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Asus Zen AiO Z240IC Review: A high-res all-in-one with class. Like, you know... an iMac

Jon L. Jacobi | Jan. 27, 2016
Stylishly designed with a fantastic display, the Zen nearly matches the iMac's elegance.

3Dmark scored the 960M at 4,076 in Firestrike (not Extreme or Ultra), 13,262 in Sky Diver, and 17,433 in Cloud Gate--meaning it’s good for moderate gaming loads at moderate resolutions. Tomb Raider benchmarked at 30fps at 2160p and 92fps at 1080p. Bioshock ran at 102fps at 720p, 147fps 1080p, and 46fps at 2160p. For the price, the Zen AiO is an able gamer as long as you’re willing to drop the resolution down to 1080.

The Samsung SSD read sequentially at 1,888.4MBps and wrote at 1,511.1MBps with ridiculously low access times. If you’re never seen the stats for a PCIe SSD, those are not misprints. It makes the entire Windows experience pretty much wait-free.

Note: Our first unit’s display would black out with no way to reactivate it, and the second unit’s flickered due to immature Intel drivers. If you get an early version of the Zen AiO, update these before you call service.

Input ergonomics

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Though they’re colored to match the system, the mouse and keyboard would look even better if they were “brushed” like the chassis. Credit: Asus

The Zen AiO Z240IC has a ten-point touchscreen and ships with a matching (mostly) wireless keyboard and mouse. I enjoyed the typing feel of the Chiclet-style keyboard, and the mouse was fine, but I do have two slight nits. Both plastic peripherals could use just a bit more solidity-evoking heft. And, though the colors of the keyboard and mouse match the main unit's, they lack its brushed-aluminum texture. That minutiae may not seem worthy of comment, but when you’re competing with a company such as Apple that sweats the details, these things matter.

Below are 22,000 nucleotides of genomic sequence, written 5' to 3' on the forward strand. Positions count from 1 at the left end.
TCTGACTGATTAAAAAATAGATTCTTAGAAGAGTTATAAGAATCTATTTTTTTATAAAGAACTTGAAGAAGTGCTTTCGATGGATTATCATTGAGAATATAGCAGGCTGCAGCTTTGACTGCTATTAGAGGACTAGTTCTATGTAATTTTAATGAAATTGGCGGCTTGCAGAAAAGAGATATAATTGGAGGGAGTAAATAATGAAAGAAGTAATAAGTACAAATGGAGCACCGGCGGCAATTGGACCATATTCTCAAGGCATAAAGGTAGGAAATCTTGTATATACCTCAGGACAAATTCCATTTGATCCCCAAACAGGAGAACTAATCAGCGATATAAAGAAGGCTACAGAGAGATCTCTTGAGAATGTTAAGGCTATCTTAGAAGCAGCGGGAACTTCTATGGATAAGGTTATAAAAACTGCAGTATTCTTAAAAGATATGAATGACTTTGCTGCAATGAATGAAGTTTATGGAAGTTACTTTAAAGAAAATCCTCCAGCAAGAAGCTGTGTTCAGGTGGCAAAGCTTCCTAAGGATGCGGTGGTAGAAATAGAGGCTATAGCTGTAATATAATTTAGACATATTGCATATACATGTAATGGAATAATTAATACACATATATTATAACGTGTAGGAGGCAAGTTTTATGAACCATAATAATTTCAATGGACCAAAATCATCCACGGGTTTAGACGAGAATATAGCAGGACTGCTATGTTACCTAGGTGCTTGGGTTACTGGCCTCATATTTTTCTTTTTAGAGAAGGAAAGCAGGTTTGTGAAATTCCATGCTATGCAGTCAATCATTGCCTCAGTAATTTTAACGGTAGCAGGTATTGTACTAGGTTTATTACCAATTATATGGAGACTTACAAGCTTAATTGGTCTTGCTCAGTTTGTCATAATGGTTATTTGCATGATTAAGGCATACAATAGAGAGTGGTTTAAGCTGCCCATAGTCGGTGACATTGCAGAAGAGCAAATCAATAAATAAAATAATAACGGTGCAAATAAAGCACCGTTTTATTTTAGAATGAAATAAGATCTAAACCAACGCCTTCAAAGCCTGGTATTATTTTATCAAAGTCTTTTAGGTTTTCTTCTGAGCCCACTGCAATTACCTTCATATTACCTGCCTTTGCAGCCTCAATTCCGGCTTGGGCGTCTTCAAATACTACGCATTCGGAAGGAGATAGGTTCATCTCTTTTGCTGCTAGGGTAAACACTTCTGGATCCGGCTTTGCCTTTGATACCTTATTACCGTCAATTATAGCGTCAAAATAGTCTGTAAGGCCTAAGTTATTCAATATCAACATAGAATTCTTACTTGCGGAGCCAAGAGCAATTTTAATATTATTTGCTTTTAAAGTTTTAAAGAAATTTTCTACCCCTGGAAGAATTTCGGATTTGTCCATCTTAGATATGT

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The UHD display has better color than most and there’s no pixelation as with lower resolution displays. Credit: Asus

Price and advice

The Zen AiO rivals an iMac, but you definitely get more bang for the buck. Where a similarly equipped 21.5-inch iMac costs $2,400 these days, the Z240IC costs $1,899. And the former has no discrete GPU for gaming, has a smaller screen and uses a 5th Broadwell CPU vs. the 6th-gen Skylake chip. That’s a pretty hefty savings and a big hardware difference. But in my opinion, an iMac delivers a sense of elegance that Asus hasn’t quite captured. Then again, no PC vendor has.

I like the Zen AiO Z240IC. I like it a lot. It’s stylish, it has a fantastic display, and it’s fast for both everyday use and gaming. Truly, if my only complaints concern the placement of ports and the paint on the mouse and keyboard, you know it’s a pretty darn good all-in-one. 

 

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